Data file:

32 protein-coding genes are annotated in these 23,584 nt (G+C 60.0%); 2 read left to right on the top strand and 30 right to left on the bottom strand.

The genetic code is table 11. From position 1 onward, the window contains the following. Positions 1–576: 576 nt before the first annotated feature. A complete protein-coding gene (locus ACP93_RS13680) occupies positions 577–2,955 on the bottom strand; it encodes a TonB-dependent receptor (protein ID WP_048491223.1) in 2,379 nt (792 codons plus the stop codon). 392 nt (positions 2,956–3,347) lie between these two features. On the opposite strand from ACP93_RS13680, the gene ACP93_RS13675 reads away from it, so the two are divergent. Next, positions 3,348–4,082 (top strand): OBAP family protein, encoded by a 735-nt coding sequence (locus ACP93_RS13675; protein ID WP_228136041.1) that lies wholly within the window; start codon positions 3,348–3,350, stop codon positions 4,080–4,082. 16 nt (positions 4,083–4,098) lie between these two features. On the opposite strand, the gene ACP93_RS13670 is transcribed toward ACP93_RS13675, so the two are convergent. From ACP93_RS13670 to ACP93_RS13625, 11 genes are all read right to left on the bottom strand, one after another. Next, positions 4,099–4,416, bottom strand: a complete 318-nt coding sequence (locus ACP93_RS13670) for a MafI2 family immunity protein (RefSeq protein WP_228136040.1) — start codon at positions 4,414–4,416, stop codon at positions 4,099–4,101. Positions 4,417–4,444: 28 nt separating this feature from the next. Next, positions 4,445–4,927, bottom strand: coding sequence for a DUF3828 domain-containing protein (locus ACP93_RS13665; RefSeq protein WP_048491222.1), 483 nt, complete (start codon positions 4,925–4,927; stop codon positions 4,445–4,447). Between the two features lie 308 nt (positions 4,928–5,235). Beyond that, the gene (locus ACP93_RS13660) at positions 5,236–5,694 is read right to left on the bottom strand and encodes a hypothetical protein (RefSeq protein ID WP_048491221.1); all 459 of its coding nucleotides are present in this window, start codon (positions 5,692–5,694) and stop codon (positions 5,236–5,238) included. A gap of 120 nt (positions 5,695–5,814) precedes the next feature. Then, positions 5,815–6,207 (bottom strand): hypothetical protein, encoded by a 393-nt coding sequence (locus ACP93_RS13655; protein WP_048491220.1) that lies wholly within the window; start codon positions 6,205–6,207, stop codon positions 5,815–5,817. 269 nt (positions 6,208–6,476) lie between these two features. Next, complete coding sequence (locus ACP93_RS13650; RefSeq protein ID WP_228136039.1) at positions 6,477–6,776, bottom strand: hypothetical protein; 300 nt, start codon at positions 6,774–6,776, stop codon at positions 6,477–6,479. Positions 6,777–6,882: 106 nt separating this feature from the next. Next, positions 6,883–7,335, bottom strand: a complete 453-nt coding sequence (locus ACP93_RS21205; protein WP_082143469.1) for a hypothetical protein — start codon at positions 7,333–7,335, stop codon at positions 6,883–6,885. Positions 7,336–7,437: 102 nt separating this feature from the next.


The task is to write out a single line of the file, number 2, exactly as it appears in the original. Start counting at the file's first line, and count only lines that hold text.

The genetic code is table 11. From position 1 onward, the window contains the following. Positions 1–576: 576 nt before the first annotated feature. A complete protein-coding gene (locus ACP93_RS13680) occupies positions 577–2,955 on the bottom strand; it encodes a TonB-dependent receptor (protein ID WP_048491223.1) in 2,379 nt (792 codons plus the stop codon). 392 nt (positions 2,956–3,347) lie between these two features. On the opposite strand from ACP93_RS13680, the gene ACP93_RS13675 reads away from it, so the two are divergent. Next, positions 3,348–4,082 (top strand): OBAP family protein, encoded by a 735-nt coding sequence (locus ACP93_RS13675; protein ID WP_228136041.1) that lies wholly within the window; start codon positions 3,348–3,350, stop codon positions 4,080–4,082. 16 nt (positions 4,083–4,098) lie between these two features. On the opposite strand, the gene ACP93_RS13670 is transcribed toward ACP93_RS13675, so the two are convergent. From ACP93_RS13670 to ACP93_RS13625, 11 genes are all read right to left on the bottom strand, one after another. Next, positions 4,099–4,416, bottom strand: a complete 318-nt coding sequence (locus ACP93_RS13670) for a MafI2 family immunity protein (RefSeq protein WP_228136040.1) — start codon at positions 4,414–4,416, stop codon at positions 4,099–4,101. Positions 4,417–4,444: 28 nt separating this feature from the next. Next, positions 4,445–4,927, bottom strand: coding sequence for a DUF3828 domain-containing protein (locus ACP93_RS13665; RefSeq protein WP_048491222.1), 483 nt, complete (start codon positions 4,925–4,927; stop codon positions 4,445–4,447). Between the two features lie 308 nt (positions 4,928–5,235). Beyond that, the gene (locus ACP93_RS13660) at positions 5,236–5,694 is read right to left on the bottom strand and encodes a hypothetical protein (RefSeq protein ID WP_048491221.1); all 459 of its coding nucleotides are present in this window, start codon (positions 5,692–5,694) and stop codon (positions 5,236–5,238) included. A gap of 120 nt (positions 5,695–5,814) precedes the next feature. Then, positions 5,815–6,207 (bottom strand): hypothetical protein, encoded by a 393-nt coding sequence (locus ACP93_RS13655; protein WP_048491220.1) that lies wholly within the window; start codon positions 6,205–6,207, stop codon positions 5,815–5,817. 269 nt (positions 6,208–6,476) lie between these two features. Next, complete coding sequence (locus ACP93_RS13650; RefSeq protein ID WP_228136039.1) at positions 6,477–6,776, bottom strand: hypothetical protein; 300 nt, start codon at positions 6,774–6,776, stop codon at positions 6,477–6,479. Positions 6,777–6,882: 106 nt separating this feature from the next. Next, positions 6,883–7,335, bottom strand: a complete 453-nt coding sequence (locus ACP93_RS21205; protein WP_082143469.1) for a hypothetical protein — start codon at positions 7,333–7,335, stop codon at positions 6,883–6,885. Positions 7,336–7,437: 102 nt separating this feature from the next.